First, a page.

[OPE-L:4617] Re: Re: Re: Re: Re: Re: Re: Re: Re: Part of My Confusion ontheTransformation

From: Rakesh Narpat Bhandari (rakeshb@Stanford.EDU)
Date: Tue Dec 05 2000 - 23:56:02 EST

re 4616

>On Tue, 5 Dec 2000, Rakesh Narpat Bhandari wrote:
>>  Marx is not allowing the value of money to change  before the
>>  transformation; and he doesn't allow it to change in the
>>  transformation.
>>  Marx does not think that there is actually an invariable standard
>>  of value. This is why he has to invent the constant reference point,
>>  fully aware that it is a purely fictitious assumption.
>Rakesh, you haven't taken on board Ajit's point.  There are
>theroretical situations where it's OK to make the "fictitious
>assumption" that the value of money is constant, and other
>situations where this assumption just doesn't make sense (at any
>rate, without recognizing and spelling out the further
>commitments this assumption entails).
>Thus at the level of Vol. 1, when Marx is talking about the
>prices of commodities changing due to changes in technical
>conditions (with prices = values), it's perfectly OK to assume
>that the value of money isn't changing at the same time (this is
>just saying that there's no technical change in gold production,
>that the labour time required to produce an ounce of gold
remains constant).

There is every possibility that I am missing the point; all the 
subtleties and curiosities of a measure of value and a hypothesized 
invariable measure of value are quite perplexing, and will certainly 
take a sharper mind than mine to analyze.

As HG has it, Marx is saying that (1) the variability of the measure 
of value, or of money, is only one of the causes of price changes. 
Such changes can just as well stem from causes that lie on the 
commodity side of the exchange relationship. And of these latter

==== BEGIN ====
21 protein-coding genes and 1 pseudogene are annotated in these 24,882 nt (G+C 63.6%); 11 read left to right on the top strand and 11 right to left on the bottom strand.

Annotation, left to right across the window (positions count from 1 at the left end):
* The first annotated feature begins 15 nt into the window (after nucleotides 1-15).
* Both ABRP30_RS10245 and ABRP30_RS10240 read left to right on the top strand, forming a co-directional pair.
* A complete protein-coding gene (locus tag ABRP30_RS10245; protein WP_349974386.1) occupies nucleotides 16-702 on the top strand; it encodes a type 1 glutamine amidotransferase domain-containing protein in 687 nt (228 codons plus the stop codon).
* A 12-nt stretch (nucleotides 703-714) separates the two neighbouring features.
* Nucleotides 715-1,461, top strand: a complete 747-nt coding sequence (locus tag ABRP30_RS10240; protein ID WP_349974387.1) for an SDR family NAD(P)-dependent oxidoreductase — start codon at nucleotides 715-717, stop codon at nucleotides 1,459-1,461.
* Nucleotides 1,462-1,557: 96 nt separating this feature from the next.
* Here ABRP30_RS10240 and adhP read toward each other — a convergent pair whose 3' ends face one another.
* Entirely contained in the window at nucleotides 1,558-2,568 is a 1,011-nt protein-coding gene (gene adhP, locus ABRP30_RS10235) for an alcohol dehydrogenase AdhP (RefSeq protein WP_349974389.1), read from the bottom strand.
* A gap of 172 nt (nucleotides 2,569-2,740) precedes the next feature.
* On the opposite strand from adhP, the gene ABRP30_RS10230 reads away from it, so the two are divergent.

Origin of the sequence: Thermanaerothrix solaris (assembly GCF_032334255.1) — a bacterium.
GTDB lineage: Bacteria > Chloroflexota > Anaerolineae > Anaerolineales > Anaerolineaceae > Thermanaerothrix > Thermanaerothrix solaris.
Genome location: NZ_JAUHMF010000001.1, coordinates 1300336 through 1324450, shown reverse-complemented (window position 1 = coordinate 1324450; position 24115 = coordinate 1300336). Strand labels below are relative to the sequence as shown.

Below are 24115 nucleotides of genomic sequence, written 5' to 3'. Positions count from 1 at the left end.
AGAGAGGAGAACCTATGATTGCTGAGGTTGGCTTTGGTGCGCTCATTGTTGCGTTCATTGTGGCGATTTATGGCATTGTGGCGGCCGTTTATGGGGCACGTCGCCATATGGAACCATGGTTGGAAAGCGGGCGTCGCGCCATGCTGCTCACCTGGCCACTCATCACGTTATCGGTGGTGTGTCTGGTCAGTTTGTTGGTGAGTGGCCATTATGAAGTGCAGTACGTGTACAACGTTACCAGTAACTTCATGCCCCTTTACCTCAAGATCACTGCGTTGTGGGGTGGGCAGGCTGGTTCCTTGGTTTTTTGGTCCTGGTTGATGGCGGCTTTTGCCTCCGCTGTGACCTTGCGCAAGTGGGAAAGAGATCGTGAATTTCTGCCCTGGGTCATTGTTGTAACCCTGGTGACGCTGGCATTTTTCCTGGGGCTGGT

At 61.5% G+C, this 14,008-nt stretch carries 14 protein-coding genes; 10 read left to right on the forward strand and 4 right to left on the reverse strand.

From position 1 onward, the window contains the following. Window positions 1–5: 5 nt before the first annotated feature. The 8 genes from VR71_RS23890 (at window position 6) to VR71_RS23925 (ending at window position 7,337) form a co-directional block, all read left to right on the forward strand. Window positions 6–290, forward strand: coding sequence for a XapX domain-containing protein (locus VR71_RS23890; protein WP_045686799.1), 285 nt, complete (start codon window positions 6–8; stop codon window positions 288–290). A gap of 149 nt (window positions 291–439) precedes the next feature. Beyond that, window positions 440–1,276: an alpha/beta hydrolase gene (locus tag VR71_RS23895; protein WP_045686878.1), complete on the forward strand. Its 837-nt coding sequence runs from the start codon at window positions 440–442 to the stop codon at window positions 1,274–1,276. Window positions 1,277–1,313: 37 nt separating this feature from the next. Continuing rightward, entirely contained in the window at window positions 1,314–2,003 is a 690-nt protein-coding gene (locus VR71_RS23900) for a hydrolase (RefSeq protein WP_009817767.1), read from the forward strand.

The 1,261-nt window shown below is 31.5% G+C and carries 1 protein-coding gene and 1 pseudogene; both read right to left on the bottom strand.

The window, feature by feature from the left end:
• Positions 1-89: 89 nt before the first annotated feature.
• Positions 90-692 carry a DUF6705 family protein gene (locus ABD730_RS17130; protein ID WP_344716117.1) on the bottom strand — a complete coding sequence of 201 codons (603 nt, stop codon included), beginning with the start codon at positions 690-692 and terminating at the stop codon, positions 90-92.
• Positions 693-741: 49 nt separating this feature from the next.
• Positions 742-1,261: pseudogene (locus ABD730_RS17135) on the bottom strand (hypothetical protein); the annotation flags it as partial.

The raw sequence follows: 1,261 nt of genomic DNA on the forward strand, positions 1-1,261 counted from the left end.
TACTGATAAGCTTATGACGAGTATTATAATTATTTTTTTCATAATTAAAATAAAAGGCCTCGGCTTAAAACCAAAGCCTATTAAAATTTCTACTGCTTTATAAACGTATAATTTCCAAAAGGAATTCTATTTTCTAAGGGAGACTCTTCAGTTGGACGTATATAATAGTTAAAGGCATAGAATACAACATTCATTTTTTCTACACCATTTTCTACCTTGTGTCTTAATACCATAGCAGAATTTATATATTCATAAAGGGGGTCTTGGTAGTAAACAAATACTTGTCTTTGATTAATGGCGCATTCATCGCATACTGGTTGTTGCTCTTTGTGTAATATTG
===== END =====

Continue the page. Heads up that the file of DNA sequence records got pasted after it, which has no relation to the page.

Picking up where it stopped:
changes, one can be the consequence of  (2a) actual change in value 
(the case in which Marx is initially interested) and the other (2b) 
can stem from imbalances in supply and demand.

It seems that we are all agreed that Marx is ruling out 1 and 2b in vol 1.

>When you're talking about the transformation, however, a
>constant "value of money" in the above sense is insufficient to
>ensure that the aggregate price of commodities remains constant.
>You need money to be invariant in a stronger sense: namely, that
>it's immune to the transformation.  This can't just be "assumed"
>without cost: it would require that the money commodity is
>produced under conditions of average organic composition (or
>something of the sort), thus confining any results obtained to a
>special case.

Well, to use Ajit's language, it all depends on what Marx's 
problematic in Capital 3, ch 9. is.

Marx's second tableau (p. 256) obviously shows, as Gouverneur has 
pointed out, that in his own transformation procedure Marx holds not 
only the total value of the output but also the value of money 
constant; otherwise he could not have equated the sum of simple 
prices which is total value * monetary expression of labor value in 
the first tableau with the sum of prices of production in the second 
tableau. Marx has to be assuming the invariance of m (Gouverneur uses 
E) or he could not have set the two sums of price equal to each other.

Now if Marx's "problematic"  here had been to demonstrate that prices 
should remain invariant in the face of distributional shifts, we 
could say that he has begged the question. If Marx's problematic had 
been to provide a determinate price theory, we could say that his 
attempt has foundered by ruling out changes in the medium in which 
price has expressed.

But since Marx's problematic here is only to provide at the most 
abstract level an analysis of how the law of value cannot govern 
bourgeois society directly but rather only in the very form which 
seems to contradict it, it seems to me that it is perfectly fine for 
him to ignore the complex and curious effects on relative and even 
total prices the inclusion of the money commodity into the 
transformation procedure would have. Marx is not interested in 
determining prices here but resolving the Ricardo/Malthus debate on 
whether the principle of the average rate of profit modifies or 
contradicts the law of value. That is the "problematic" in the 
analysis of which it remains legitimate to hold the value of money 

Yours, Rakesh

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